Madrid, 20 July. (European Press) –
The European Space Agency and Roscosmos’s Exomars TGO (Trace Gas Orbiter) satellite detected no sign of methane in the Martian atmosphere at New data collection covering 1.4 years of the Red Planet.
The mission has set new upper limits for the amount of methane, ethane, ethylene and phosphine in the Martian atmosphere. Four gases called “vital signs” that are possible signs of life.
The search for biomarkers on Mars is a major goal of TGO. Methane is a major biomarker, as much of the methane on Earth is produced by living organisms or geological activity, so the same may be true for Mars.
The ‘methane mystery’ on Mars has been going on for many years, with conflicting results from missions including ESA’s Mars Express and NASA’s Curiosity rover that have picked up sporadic spikes and outbursts in Mars’ atmosphere, and fluctuations in both the planet’s orbit and surface. Signs of gas vary with the seasons, or not see methane at all.
“We didn’t find a sign of gas at all They indicate that the amount of methane on Mars is probably lower than previous estimates.” Announce It’s a statement Franck Montmessen of LATMOS, France, co-principal investigator of the Atmospheric Chemistry Collection (ACS) instrument aboard the orbiter.
Because TGO instruments are so sensitive, if methane is present, it should be in amounts less than 0.05 parts per million, and most likely less than 0.02 parts per million, Frank and colleagues say. Scientists also searched for signs of methane around Curiosity’s home, Jill Crater, They found nothing, although the rover reported the presence of methane.
“Curiosity measures directly at the surface of Mars, while the probe takes measurements at a few kilometers of altitude, so the difference between these two results can be explained by any methane trapped in the lower atmosphere or near the probe,” he adds. Frank.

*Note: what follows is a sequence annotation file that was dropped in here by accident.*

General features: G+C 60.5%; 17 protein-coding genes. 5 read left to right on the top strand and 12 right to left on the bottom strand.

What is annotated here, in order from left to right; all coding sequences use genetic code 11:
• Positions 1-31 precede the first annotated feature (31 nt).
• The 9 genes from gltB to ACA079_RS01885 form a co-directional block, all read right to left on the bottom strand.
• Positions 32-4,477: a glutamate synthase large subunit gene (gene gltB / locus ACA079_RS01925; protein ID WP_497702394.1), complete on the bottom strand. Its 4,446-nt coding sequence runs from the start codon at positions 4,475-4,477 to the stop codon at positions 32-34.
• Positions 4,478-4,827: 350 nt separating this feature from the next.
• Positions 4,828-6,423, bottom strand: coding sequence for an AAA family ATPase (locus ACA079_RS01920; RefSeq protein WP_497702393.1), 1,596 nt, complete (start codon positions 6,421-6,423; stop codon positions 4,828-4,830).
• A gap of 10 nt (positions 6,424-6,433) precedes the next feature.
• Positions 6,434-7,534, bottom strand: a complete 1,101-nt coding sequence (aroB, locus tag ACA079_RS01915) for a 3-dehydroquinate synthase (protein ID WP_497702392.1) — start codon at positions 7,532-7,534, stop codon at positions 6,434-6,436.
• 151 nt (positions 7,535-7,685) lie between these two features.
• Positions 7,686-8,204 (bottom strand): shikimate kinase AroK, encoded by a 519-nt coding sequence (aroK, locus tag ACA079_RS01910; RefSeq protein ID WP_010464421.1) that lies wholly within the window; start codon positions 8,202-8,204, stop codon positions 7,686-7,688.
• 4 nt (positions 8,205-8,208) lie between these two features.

The apparent lack of Martian methane reported by Frank and colleagues is backed up by a paper that uses data from the NOMAD (Nadir Occultation Mars Discovery) instrument, which again spanned an entire year on Mars looking for methane and two other vital signs.
“We also did not find any signs of methane on Mars, and we set a maximum of 0.06 parts per billion, which is consistent with preliminary findings by TGO using self-propelled guns,” says lead research author Elise Wright Knutsen, She previously worked at the Goddard Space Flight Center. From NASA in the USA and now Latmos in France. In addition to searching for global methane, We’ve also looked for plumes in more than 2,000 places on the planet and haven’t detected anything, so if methane is released in this way, it should be intermittent.”
NI METANO, NI ETILENO, NI FOSFINA
Besides methane, Elise and her colleagues searched for two other potential gases with biomarkers: ethane and ethylene. These molecules are expected to be produced after methane is broken down by sunlight, so they are exciting in their own right and in the context of our quest for methane. Ethane and ethylene molecules also have short lives, which means that if they are found in a planetary atmosphere, they must have been released recently or created through a continuous process. This makes them excellent tracking tools for potential biological or geological activity.
“These are the first results of ExoMars looking for these two gases,” Elise says. “We don’t detect either of the twoSo we set upper limits for ethane and ethylene at 0.1 and 0.7 parts per billion, respectively, low but higher than our limits for methane.”
The probe was also looking for phosphine, a gas that caused a lot of controversy last year when it was allegedly discovered on Venus. Most of the phosphine on Earth is biologically produced, making it an interesting biomarker in the atmospheres of terrestrial planets.
“We found no sign of phosphine on Mars,” says Kevin Olsen of the University of Oxford in the UK and lead author of the phosphine study. “Our upper limits are similar for ethane and ethylene, between 0.1 and 0.6 parts per billion.”
The search for life on Mars, or persistent signatures, is a major goal of the ExoMars program, and the search for biomarkers in particular is the primary goal of the Trace Gas Orbiter. ExoMars’ upcoming rover Rosalind Franklin, to be launched in 2022, will complete TGO’s search for biomarkers by drilling into the surface of Mars; Underground samples are more likely to retain vital signs, as the material is shielded from the harsh radiation environment of space.
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